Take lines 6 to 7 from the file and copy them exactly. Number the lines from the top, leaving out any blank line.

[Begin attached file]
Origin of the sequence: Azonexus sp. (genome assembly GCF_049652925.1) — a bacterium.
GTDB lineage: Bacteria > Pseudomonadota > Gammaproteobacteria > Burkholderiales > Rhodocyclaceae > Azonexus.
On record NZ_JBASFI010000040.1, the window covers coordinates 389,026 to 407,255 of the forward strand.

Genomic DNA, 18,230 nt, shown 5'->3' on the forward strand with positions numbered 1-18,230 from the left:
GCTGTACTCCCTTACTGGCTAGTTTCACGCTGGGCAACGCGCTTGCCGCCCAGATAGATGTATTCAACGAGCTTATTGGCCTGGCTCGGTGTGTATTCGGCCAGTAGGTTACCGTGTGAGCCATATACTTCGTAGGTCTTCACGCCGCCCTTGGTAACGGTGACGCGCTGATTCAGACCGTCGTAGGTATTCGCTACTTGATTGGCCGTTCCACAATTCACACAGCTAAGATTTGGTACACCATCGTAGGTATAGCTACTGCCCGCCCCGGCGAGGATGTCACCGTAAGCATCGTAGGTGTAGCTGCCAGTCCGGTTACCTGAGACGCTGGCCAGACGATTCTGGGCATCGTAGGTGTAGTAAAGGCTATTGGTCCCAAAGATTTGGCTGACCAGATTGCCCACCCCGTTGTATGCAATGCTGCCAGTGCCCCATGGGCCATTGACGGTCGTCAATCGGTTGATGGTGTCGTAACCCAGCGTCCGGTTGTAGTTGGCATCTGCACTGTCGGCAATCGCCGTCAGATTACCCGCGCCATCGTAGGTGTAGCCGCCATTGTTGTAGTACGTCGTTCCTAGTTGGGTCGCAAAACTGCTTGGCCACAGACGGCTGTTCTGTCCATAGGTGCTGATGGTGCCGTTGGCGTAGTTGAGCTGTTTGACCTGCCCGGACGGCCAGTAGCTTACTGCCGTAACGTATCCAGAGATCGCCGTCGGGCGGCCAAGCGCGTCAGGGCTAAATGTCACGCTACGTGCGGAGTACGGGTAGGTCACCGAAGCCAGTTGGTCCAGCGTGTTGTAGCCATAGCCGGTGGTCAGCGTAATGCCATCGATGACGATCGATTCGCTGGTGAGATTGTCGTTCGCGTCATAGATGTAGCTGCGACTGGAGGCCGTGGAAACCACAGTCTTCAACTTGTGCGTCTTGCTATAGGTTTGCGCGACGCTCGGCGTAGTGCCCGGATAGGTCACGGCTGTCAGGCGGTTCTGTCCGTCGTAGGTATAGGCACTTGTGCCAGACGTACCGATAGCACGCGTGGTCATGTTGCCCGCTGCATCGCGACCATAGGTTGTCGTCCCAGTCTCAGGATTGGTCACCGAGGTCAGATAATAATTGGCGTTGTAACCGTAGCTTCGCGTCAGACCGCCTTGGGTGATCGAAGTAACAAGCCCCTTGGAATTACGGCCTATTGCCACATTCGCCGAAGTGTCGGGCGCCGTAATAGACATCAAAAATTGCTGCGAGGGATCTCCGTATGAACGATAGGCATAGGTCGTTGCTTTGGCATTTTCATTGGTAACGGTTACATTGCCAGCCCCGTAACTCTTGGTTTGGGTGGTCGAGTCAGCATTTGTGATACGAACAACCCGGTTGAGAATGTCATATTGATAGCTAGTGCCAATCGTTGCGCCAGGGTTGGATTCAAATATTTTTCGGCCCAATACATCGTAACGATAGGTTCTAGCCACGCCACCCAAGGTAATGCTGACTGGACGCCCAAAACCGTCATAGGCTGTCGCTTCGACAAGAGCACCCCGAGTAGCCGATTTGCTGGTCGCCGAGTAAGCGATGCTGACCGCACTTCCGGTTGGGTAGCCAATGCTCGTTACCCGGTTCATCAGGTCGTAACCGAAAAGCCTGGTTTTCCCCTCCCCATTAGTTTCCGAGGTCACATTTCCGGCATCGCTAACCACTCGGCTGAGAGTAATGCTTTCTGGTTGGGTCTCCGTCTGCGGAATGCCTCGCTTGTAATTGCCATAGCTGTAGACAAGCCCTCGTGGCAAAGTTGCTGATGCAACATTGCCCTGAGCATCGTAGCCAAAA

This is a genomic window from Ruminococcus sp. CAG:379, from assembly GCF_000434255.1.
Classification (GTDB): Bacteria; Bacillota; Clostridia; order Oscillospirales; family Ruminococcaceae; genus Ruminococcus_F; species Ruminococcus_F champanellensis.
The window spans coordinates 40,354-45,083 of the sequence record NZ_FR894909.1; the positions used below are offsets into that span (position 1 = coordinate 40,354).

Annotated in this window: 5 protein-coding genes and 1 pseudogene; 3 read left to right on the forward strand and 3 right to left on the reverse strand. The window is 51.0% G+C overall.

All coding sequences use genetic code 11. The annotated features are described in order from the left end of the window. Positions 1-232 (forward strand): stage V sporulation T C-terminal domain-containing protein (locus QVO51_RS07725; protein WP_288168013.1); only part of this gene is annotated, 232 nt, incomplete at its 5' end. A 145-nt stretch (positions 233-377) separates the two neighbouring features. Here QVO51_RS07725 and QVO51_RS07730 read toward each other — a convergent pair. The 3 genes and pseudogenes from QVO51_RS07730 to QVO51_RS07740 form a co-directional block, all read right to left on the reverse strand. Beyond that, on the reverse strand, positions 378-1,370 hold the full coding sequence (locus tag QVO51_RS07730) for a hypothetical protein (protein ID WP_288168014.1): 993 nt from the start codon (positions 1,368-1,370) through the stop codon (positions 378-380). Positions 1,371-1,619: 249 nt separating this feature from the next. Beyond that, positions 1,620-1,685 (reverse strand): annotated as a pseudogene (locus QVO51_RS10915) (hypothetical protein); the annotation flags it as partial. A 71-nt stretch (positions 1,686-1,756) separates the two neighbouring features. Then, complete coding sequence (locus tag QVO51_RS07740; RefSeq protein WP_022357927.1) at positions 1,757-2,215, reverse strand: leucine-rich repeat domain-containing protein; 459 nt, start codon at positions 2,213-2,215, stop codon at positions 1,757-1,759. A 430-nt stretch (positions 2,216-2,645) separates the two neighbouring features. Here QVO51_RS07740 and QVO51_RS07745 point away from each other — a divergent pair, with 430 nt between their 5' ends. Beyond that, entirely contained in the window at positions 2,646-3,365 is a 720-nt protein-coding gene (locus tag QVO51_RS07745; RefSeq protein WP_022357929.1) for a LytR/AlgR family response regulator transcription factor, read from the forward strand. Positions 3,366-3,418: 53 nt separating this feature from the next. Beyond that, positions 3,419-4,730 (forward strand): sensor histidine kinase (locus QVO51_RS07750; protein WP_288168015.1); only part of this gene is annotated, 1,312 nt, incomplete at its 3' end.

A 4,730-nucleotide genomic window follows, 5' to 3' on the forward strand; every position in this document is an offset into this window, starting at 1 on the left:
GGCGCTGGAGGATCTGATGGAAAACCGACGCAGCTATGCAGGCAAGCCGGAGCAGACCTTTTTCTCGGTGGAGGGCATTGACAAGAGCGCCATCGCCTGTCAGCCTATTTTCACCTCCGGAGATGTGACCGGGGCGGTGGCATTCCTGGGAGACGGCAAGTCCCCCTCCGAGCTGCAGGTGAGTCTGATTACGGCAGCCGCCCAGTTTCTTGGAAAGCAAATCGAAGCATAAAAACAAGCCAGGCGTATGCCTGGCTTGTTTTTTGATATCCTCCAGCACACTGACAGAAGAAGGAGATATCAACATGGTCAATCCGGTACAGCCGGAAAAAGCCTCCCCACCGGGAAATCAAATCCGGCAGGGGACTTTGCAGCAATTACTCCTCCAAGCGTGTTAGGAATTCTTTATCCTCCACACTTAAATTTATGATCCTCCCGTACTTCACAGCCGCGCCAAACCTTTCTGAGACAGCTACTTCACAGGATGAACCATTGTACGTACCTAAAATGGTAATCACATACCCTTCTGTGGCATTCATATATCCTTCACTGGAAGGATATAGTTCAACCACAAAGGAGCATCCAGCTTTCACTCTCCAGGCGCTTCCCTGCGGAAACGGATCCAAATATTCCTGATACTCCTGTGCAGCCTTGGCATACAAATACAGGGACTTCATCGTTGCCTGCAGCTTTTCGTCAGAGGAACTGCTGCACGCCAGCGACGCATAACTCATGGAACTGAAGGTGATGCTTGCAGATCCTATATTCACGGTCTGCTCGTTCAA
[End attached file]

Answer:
This is a genomic window from Ruminococcus sp. CAG:379, from assembly GCF_000434255.1.
Classification (GTDB): Bacteria; Bacillota; Clostridia; order Oscillospirales; family Ruminococcaceae; genus Ruminococcus_F; species Ruminococcus_F champanellensis.